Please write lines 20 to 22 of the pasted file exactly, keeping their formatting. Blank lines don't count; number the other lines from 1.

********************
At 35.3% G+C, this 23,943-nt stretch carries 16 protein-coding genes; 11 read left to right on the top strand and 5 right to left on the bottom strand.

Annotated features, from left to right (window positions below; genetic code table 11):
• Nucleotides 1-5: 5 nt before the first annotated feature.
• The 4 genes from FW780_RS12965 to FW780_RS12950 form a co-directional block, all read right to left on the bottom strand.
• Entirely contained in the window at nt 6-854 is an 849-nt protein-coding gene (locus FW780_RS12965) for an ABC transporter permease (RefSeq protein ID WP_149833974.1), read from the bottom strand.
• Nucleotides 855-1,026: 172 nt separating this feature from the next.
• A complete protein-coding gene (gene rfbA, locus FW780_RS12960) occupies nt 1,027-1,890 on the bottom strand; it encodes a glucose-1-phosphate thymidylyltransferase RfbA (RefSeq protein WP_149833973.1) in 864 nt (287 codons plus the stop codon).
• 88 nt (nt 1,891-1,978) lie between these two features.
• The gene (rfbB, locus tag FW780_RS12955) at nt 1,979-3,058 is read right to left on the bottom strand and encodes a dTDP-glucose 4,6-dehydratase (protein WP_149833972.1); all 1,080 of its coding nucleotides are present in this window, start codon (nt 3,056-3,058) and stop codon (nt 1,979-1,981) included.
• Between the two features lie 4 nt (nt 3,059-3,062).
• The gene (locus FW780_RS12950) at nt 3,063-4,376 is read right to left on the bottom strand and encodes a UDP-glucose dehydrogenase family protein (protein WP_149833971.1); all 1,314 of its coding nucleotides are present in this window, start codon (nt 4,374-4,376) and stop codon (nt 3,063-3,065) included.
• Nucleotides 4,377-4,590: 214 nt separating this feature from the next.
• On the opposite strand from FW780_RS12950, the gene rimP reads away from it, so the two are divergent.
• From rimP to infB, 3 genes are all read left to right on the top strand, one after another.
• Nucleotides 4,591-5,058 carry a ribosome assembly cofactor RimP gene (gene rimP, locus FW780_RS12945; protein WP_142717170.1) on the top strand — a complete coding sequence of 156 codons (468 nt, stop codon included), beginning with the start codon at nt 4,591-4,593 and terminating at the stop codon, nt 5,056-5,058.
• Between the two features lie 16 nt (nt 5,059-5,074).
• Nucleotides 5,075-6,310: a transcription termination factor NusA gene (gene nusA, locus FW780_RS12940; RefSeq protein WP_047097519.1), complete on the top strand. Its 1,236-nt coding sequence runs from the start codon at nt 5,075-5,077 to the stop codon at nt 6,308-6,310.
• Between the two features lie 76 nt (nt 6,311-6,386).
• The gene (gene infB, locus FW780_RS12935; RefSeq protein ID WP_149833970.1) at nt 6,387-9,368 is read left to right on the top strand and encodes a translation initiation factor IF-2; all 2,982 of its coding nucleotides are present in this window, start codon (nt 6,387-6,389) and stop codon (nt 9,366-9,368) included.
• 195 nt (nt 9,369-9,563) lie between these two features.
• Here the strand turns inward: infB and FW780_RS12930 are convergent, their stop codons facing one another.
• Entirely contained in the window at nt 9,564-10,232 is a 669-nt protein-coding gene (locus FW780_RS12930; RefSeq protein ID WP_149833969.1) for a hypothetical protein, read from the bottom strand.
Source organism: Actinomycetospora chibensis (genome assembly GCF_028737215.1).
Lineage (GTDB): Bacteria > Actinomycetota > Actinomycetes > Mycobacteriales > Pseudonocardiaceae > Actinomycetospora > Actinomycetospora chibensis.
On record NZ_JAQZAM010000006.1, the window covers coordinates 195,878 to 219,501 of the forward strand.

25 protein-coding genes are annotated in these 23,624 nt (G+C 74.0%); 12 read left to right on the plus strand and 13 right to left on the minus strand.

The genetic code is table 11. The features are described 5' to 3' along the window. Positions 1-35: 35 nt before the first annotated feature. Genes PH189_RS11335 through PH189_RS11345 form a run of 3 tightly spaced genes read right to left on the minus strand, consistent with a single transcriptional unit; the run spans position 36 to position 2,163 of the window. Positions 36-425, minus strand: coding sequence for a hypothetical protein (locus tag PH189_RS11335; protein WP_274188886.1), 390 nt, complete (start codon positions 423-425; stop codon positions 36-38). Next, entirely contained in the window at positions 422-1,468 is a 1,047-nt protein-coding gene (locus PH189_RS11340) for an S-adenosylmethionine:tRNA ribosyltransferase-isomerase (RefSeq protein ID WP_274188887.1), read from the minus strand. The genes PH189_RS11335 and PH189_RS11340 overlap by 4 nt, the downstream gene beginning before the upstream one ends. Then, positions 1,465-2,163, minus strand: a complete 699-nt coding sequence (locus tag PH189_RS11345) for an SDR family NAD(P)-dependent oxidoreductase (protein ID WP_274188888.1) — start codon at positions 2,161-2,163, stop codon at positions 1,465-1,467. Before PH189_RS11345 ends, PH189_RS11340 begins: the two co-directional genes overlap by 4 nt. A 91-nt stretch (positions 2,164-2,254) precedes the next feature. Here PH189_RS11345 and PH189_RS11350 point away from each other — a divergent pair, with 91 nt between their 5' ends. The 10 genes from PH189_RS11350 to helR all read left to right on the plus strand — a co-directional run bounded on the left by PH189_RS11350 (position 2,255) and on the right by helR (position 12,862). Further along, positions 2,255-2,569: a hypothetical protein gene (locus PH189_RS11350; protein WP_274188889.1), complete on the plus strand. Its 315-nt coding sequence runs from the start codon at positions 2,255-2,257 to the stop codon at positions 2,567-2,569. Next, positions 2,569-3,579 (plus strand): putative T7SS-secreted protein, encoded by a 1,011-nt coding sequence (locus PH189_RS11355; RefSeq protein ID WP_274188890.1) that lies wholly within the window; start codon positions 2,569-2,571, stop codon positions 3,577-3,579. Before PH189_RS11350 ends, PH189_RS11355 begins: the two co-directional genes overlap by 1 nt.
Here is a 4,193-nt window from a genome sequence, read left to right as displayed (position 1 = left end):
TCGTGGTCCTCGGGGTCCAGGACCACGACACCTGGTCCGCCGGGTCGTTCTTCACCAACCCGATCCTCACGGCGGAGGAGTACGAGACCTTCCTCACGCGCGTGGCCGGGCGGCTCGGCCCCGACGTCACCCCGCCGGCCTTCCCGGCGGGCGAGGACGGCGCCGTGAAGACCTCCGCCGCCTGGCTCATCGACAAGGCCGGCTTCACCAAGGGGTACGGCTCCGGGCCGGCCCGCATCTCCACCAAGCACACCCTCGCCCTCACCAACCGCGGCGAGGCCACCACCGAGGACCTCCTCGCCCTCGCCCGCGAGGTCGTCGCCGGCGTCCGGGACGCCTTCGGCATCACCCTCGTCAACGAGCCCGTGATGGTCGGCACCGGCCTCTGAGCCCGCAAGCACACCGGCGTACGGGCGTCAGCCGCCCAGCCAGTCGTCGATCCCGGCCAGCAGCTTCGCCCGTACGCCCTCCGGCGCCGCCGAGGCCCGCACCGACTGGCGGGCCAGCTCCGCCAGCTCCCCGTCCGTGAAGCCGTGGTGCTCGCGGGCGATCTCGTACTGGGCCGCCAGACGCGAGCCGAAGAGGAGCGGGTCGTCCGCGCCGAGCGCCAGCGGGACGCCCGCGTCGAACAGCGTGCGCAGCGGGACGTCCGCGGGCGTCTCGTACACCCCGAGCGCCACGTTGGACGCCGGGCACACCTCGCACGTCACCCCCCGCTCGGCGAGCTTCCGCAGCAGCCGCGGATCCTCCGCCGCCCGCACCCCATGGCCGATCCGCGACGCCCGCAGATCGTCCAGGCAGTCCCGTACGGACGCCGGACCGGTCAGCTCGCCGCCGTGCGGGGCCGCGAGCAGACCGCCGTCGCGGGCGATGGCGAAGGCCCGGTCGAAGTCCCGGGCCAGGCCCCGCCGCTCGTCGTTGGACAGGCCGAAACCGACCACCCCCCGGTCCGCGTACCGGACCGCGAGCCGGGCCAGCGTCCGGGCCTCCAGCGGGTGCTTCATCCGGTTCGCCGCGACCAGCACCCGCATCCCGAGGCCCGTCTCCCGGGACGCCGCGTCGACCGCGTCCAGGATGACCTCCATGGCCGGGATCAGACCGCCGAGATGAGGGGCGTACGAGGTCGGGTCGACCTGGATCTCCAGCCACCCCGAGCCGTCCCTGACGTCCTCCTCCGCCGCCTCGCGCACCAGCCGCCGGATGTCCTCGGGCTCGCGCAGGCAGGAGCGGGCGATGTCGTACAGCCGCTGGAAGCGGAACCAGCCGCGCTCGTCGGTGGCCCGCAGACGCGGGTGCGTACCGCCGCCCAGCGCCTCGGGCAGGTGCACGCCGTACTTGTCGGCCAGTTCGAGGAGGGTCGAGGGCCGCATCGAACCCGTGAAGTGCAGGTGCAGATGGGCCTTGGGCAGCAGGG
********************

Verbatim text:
• 195 nt (nt 9,369-9,563) lie between these two features.
• Here the strand turns inward: infB and FW780_RS12930 are convergent, their stop codons facing one another.
• Entirely contained in the window at nt 9,564-10,232 is a 669-nt protein-coding gene (locus FW780_RS12930; RefSeq protein ID WP_149833969.1) for a hypothetical protein, read from the bottom strand.